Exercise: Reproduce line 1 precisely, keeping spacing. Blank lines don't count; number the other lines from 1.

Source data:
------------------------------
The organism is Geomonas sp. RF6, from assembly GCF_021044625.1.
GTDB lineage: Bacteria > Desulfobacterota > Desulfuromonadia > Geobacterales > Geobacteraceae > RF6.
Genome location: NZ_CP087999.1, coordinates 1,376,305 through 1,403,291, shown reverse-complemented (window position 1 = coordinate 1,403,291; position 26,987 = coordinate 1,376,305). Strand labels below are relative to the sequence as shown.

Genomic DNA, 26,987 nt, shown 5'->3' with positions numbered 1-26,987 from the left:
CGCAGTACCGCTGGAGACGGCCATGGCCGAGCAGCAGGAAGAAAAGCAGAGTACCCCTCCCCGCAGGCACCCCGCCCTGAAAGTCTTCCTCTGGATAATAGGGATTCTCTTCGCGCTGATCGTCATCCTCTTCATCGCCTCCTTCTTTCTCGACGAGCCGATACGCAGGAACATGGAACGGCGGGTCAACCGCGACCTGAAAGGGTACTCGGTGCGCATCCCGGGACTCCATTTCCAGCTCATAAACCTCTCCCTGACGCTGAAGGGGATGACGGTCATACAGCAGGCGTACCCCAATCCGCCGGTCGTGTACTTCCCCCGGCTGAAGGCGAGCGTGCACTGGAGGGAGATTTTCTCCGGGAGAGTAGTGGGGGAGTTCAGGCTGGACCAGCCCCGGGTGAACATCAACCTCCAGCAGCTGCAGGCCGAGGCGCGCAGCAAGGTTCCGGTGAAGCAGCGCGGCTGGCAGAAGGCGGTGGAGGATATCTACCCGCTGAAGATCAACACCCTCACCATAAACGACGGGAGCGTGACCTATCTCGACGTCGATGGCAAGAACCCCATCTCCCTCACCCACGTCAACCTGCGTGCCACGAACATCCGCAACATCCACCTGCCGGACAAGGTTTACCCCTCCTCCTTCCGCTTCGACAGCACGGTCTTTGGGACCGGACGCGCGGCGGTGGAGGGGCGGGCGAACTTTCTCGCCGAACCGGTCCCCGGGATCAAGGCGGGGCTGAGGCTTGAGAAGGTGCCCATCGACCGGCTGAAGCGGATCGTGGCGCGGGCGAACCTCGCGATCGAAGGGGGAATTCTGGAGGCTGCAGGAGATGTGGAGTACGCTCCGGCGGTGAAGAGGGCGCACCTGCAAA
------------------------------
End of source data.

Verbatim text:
The organism is Geomonas sp. RF6, from assembly GCF_021044625.1.